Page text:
This year, the AAOS released two practice managmenet primers—an updated Electronic Medical Records primer (left) and a new primer on Hospital Employment of Orthopaedic Surgeons.


Published 9/1/2010
Steven E. Fisher, MBA

EMR Primer: The next generation

Free primer helps you adopt the latest technology

According to the National Center for Health Statistics, just 6 percent of U.S. office-based physicians were using a fully functioning electronic medical records (EMR) system in 2009. Even if the adoption rate among orthopaedists is three times greater than the physician population as a whole, approximately 80 percent of AAOS members are not using a fully functioning EMR system.

New technology purchases are always difficult. The capital expense required for a new magnetic resonance imager or operating room table is substantial. But these are technologies that orthopaedic surgeons are accustomed to using. Spending thousands on a new technology that you don’t know how to use is a daunting thought.

That’s one reason the AAOS introduced its first primer on electronic medical records in 2007—to provide basic information and decision assistance to orthopaedic surgeons just beginning to investigate this new world of EMRs. But the stakes are higher now than they were in 2007—and so the AAOS has revisited the issue of EMRs.

The federal carrot-and-stick
The Health Information Technology for Economic and Clinical Health (HITECH) Act (part of the 2009 American Recovery and Reinvestment Act) provides for annual incentives to be paid to physicians who make “meaningful use” of EMRs starting next year (2011). The earlier a physician successfully implements an EMR system, the more money he or she can receive—up to a maximum of $44,000 through the year 2015.

In 2015, however, the Centers for Medicare & Medicaid Services (CMS) plans to reduce Medicare payments by 1 percent for physicians who do not use EMRs, and private payors may very well follow suit. Penalties may increase in future years. No wonder 58 percent of all physicians who do not currently have an EMR system intend to purchase one within the next 2 years. Among younger physicians (those younger than age 55), 80 percent plan to adopt EMRs.

This year, the AAOS released two practice managmenet primers—an updated Electronic Medical Records primer (left) and a new primer on Hospital Employment of Orthopaedic Surgeons.

Mastering the mystery of EMRs
The original EMR primer is still available online and includes valuable information—including a list of questions to ask EMR vendors during demonstrations; the second edition, written specifically from the standpoint of the practicing orthopaedic surgeon, provides a thorough review of what goes into an EMR system and how to get the most out of one.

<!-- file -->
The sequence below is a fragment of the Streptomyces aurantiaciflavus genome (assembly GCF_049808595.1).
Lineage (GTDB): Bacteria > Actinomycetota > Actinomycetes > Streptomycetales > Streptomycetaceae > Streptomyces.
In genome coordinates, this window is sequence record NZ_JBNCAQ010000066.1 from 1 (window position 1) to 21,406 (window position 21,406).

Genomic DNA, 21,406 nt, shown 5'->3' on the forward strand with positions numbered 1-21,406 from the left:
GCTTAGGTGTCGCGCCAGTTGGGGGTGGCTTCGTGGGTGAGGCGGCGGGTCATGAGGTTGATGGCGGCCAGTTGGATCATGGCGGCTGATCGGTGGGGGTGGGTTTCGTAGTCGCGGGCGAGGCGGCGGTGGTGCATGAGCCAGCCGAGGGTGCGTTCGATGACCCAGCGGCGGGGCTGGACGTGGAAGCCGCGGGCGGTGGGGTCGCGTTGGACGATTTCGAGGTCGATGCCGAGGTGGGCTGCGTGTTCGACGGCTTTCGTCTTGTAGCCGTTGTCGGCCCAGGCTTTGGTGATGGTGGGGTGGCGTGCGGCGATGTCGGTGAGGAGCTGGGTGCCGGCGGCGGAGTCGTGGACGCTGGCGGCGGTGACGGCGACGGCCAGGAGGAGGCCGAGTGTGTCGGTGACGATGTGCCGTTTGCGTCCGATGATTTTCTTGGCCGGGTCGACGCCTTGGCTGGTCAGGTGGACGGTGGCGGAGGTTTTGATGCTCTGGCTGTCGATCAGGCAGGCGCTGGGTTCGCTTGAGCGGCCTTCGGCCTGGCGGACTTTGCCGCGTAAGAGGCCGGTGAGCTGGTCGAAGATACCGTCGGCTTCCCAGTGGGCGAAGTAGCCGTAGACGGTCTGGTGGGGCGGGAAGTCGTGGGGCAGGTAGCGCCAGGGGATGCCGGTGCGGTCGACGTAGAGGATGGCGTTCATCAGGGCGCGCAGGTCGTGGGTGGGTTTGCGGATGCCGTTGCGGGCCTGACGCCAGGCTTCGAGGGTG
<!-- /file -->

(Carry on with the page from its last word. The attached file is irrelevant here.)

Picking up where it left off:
Written by the members of the AAOS Electronic Health Records Project Team—all of whom currently use EMRs and know the dramatic changes that EMR adoption can make in an orthopaedic practice, the second edition covers the advantages and efficiencies of a correctly installed EMR system and provides possible strategies for dealing with barriers to acquisition, implementation, and adoption of EMRs.

“Our project team strongly believes the adoption of EMR systems will benefit the medical profession and specifically orthopaedic surgeons,” says Chairman Thomas C. Barber, MD. “Although the cost of purchasing an EMR system is substantial, the price tag for private practices is dropping and software features are improving. The benefits outweigh the costs, and we encourage AAOS members to adopt EMRs if they have not done so already.”

Steven E. Fisher, MBA, is manager of the Practice Management Group at the AAOS. He can be reached at or (847) 384-4331.

Primers enhance orthopaedic practice
The AAOS has the following primers designed to help AAOS members enhance their orthopaedic practices:

  • Electronic Medical Records (2007 and 2010)
  • Picture Archive and Communication Systems (2008)
  • Human Resources Management (2009)
  • Hospital Employment for Orthopaedic Surgeons (2010)

All primers are available in electronic form on the Academy’s Web site and can be downloaded for free. The next primer, on improving a practice’s financial performance, is scheduled for release during the 2011 Annual Meeting.